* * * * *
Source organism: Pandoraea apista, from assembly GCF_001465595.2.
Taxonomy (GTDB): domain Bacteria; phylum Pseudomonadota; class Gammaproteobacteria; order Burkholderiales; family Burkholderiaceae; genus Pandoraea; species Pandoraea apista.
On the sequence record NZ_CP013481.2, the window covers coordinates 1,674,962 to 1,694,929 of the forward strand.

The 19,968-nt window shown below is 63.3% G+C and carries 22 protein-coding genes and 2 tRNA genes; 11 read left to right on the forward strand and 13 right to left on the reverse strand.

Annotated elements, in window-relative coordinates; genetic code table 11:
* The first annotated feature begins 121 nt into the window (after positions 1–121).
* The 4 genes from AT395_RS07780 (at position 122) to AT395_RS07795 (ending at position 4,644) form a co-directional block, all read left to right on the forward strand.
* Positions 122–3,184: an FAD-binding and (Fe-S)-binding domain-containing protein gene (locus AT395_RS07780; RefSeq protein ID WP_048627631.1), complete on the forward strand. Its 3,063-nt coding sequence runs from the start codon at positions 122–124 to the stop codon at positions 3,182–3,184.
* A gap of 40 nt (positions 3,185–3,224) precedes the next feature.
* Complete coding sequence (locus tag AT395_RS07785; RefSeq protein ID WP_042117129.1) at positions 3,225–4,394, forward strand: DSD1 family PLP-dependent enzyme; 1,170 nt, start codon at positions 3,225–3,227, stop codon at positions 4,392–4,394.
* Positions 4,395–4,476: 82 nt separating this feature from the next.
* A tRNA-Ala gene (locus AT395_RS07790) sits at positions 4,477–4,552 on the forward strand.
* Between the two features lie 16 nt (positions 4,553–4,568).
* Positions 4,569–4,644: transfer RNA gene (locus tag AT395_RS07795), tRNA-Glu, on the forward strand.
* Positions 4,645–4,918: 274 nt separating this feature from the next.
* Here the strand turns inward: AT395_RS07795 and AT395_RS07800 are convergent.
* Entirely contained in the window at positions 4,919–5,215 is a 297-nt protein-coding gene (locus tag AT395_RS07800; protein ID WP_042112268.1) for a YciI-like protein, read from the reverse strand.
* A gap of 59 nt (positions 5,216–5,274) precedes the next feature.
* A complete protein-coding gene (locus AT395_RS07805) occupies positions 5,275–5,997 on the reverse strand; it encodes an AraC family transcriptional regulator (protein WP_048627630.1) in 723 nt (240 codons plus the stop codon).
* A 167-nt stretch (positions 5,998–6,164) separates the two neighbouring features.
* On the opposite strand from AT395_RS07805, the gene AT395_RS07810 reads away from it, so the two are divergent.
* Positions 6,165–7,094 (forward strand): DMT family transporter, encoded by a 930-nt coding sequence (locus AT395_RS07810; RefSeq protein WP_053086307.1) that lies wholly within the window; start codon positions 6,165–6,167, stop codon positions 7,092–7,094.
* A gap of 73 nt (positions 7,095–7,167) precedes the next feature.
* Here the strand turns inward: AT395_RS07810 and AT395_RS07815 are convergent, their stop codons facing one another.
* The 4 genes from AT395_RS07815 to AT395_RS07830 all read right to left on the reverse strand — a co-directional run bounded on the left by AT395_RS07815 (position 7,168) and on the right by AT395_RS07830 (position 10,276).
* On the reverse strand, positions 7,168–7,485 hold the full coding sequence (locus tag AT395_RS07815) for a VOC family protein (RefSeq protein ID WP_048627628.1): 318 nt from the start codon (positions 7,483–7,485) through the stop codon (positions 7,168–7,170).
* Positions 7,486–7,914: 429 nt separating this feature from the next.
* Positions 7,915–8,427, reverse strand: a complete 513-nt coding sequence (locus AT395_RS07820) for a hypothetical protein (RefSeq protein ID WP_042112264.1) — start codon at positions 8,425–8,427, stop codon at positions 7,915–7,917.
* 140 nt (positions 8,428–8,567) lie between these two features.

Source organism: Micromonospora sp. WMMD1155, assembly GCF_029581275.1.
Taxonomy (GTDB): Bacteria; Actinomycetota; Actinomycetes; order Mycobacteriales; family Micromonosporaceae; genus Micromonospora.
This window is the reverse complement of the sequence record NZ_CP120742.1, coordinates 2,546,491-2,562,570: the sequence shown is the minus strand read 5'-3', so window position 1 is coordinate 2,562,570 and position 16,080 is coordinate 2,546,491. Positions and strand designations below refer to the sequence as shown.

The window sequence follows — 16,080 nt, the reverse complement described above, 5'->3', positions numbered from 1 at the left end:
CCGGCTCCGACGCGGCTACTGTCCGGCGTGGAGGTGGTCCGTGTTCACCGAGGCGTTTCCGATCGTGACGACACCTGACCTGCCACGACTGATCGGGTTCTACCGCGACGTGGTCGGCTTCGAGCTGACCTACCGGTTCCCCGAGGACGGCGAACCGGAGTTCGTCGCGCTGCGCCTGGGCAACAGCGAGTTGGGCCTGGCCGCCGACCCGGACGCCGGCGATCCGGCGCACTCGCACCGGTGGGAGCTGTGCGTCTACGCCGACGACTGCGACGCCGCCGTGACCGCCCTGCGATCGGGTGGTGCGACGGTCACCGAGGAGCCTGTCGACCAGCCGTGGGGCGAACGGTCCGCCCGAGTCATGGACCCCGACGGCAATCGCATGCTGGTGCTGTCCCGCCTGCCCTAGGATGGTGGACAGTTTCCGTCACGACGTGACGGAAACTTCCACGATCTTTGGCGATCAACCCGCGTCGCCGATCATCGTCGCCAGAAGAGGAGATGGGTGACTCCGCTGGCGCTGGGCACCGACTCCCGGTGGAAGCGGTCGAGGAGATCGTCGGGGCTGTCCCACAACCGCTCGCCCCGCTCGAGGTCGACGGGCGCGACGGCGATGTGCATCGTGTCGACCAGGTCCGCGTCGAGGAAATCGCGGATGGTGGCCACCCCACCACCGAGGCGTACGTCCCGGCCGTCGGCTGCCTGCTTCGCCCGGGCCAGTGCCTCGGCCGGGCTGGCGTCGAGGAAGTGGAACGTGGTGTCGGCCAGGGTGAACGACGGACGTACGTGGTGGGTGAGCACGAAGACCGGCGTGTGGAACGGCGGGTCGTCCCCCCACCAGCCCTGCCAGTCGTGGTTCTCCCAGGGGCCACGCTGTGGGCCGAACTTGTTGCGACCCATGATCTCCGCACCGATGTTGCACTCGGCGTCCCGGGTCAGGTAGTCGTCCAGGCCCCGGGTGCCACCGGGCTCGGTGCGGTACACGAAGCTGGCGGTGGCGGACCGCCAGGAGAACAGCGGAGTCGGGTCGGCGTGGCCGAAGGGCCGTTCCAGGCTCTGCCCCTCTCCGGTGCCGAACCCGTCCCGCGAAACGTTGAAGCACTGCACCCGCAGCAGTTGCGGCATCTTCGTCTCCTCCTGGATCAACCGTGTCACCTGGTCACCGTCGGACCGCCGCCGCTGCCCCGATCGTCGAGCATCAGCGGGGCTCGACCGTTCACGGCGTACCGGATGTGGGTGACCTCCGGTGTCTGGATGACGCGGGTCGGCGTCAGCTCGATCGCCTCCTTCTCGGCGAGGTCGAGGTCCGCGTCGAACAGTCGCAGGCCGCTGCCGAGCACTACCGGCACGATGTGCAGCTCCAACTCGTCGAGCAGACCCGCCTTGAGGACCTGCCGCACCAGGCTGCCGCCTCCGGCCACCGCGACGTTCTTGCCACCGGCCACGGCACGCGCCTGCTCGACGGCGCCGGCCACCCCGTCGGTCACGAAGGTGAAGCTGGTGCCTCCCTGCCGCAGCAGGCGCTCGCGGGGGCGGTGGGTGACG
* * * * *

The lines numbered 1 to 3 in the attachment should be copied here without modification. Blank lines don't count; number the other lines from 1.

Source organism: Pandoraea apista, from assembly GCF_001465595.2.
Taxonomy (GTDB): domain Bacteria; phylum Pseudomonadota; class Gammaproteobacteria; order Burkholderiales; family Burkholderiaceae; genus Pandoraea; species Pandoraea apista.
On the sequence record NZ_CP013481.2, the window covers coordinates 1,674,962 to 1,694,929 of the forward strand.